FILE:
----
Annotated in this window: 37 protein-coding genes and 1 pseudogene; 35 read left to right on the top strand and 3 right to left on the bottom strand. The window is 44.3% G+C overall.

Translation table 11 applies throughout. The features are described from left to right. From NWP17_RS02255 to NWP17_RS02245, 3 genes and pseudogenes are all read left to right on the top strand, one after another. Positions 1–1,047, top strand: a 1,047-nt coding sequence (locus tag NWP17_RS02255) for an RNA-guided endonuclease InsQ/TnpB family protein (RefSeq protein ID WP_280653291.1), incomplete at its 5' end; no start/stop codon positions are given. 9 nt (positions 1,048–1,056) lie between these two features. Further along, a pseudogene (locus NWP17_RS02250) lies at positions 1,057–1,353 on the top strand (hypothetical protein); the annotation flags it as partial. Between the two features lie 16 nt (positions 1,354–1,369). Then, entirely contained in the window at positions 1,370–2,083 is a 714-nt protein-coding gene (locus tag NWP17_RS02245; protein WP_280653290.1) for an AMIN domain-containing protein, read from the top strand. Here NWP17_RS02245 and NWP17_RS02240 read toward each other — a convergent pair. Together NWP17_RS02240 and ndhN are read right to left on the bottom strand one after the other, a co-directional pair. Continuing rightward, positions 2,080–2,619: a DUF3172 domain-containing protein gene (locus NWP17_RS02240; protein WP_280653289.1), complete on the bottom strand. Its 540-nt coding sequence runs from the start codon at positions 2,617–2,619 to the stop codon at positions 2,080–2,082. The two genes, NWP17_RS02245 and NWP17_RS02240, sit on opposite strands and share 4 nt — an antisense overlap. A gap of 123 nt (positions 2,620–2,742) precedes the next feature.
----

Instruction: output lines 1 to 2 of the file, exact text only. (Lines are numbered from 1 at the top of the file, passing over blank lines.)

Annotated in this window: 37 protein-coding genes and 1 pseudogene; 35 read left to right on the top strand and 3 right to left on the bottom strand. The window is 44.3% G+C overall.

Translation table 11 applies throughout. The features are described from left to right. From NWP17_RS02255 to NWP17_RS02245, 3 genes and pseudogenes are all read left to right on the top strand, one after another. Positions 1–1,047, top strand: a 1,047-nt coding sequence (locus tag NWP17_RS02255) for an RNA-guided endonuclease InsQ/TnpB family protein (RefSeq protein ID WP_280653291.1), incomplete at its 5' end; no start/stop codon positions are given. 9 nt (positions 1,048–1,056) lie between these two features. Further along, a pseudogene (locus NWP17_RS02250) lies at positions 1,057–1,353 on the top strand (hypothetical protein); the annotation flags it as partial. Between the two features lie 16 nt (positions 1,354–1,369). Then, entirely contained in the window at positions 1,370–2,083 is a 714-nt protein-coding gene (locus tag NWP17_RS02245; protein WP_280653290.1) for an AMIN domain-containing protein, read from the top strand. Here NWP17_RS02245 and NWP17_RS02240 read toward each other — a convergent pair. Together NWP17_RS02240 and ndhN are read right to left on the bottom strand one after the other, a co-directional pair. Continuing rightward, positions 2,080–2,619: a DUF3172 domain-containing protein gene (locus NWP17_RS02240; protein WP_280653289.1), complete on the bottom strand. Its 540-nt coding sequence runs from the start codon at positions 2,617–2,619 to the stop codon at positions 2,080–2,082. The two genes, NWP17_RS02245 and NWP17_RS02240, sit on opposite strands and share 4 nt — an antisense overlap. A gap of 123 nt (positions 2,620–2,742) precedes the next feature.